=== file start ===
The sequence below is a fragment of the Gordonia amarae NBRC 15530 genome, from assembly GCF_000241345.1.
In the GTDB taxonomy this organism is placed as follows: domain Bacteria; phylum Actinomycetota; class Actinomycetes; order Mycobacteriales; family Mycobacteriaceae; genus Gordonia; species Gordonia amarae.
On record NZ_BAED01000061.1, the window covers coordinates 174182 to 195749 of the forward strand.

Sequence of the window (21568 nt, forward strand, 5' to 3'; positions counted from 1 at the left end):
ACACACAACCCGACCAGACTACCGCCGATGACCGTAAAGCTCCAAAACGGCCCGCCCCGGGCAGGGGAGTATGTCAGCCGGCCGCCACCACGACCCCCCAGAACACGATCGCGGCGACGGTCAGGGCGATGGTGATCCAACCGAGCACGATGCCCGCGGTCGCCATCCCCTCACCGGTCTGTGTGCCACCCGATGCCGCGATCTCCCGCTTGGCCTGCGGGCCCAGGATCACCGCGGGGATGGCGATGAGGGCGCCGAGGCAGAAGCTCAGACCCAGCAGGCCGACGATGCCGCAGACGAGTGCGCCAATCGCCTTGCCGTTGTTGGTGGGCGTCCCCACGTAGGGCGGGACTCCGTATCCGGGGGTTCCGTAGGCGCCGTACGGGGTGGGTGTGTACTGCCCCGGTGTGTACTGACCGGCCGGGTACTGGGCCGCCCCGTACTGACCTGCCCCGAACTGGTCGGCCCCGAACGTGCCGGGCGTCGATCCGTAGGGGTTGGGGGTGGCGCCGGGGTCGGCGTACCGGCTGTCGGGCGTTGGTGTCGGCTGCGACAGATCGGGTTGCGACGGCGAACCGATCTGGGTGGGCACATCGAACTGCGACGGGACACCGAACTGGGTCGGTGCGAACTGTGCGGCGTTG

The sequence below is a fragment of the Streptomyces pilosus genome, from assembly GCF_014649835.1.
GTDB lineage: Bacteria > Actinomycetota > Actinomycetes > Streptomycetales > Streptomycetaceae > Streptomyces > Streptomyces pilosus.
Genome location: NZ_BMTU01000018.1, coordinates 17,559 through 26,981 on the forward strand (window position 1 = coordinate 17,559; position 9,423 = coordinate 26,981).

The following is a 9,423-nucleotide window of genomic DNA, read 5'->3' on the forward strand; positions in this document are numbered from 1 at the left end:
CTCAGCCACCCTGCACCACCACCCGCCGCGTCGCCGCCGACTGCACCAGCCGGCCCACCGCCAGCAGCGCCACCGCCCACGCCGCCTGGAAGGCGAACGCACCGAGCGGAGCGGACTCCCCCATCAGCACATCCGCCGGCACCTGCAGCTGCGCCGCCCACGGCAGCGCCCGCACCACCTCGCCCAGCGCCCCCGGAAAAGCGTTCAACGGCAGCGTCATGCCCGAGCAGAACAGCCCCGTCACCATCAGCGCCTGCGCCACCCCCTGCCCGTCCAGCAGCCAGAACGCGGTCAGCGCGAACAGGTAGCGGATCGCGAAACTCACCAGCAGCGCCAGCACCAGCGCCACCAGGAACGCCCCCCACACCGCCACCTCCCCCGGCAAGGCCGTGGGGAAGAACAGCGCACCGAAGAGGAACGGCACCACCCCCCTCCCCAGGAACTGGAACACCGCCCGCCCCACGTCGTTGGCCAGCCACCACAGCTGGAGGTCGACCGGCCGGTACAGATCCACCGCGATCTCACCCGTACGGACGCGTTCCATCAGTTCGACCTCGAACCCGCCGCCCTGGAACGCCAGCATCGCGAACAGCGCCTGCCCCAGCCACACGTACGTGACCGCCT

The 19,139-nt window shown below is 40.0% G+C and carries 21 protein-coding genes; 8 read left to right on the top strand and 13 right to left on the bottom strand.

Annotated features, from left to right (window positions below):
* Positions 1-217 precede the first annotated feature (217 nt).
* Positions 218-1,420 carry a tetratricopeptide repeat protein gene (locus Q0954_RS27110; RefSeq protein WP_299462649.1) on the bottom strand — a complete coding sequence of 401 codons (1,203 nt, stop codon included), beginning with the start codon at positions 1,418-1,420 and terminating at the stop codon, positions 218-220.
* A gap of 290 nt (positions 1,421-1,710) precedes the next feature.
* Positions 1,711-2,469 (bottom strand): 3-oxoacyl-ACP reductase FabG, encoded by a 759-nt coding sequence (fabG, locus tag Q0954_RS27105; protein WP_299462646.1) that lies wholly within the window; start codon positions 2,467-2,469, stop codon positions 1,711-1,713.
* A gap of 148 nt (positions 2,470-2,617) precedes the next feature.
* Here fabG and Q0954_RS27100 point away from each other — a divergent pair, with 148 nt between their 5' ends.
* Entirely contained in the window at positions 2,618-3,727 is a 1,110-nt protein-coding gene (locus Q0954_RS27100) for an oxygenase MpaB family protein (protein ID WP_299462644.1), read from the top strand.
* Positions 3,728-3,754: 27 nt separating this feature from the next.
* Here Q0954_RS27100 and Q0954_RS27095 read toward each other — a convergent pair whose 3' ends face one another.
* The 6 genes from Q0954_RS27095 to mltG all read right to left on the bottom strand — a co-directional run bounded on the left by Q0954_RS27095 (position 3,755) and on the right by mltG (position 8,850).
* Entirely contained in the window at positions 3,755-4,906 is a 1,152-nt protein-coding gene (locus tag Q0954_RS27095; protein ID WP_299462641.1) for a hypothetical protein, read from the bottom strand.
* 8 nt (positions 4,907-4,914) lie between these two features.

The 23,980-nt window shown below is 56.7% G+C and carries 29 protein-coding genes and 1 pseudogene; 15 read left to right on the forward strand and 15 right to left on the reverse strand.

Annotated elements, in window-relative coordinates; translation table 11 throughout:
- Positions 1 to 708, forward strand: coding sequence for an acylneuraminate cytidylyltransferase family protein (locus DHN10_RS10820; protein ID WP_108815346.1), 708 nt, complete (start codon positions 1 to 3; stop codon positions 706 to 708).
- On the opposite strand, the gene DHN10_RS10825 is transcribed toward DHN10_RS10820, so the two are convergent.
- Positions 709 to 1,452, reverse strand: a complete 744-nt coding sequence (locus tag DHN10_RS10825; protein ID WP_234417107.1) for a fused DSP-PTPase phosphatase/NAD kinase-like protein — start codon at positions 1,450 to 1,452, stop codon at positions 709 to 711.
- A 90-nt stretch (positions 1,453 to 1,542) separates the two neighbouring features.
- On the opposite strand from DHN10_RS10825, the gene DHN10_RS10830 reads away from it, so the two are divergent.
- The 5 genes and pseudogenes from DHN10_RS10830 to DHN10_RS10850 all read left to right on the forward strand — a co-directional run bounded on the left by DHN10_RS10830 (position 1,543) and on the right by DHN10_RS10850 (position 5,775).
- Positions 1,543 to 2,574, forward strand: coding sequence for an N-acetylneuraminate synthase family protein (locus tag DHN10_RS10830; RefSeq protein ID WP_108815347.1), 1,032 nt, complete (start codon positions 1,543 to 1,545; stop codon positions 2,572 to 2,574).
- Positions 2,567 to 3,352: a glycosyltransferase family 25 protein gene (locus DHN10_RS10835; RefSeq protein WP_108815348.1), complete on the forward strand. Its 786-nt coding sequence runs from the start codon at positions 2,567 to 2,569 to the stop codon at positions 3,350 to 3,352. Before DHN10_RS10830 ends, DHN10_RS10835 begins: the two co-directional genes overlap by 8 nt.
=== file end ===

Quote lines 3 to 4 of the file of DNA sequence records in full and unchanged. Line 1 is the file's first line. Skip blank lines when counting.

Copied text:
On record NZ_BAED01000061.1, the window covers coordinates 174182 to 195749 of the forward strand.

Sequence of the window (21568 nt, forward strand, 5' to 3'; positions counted from 1 at the left end):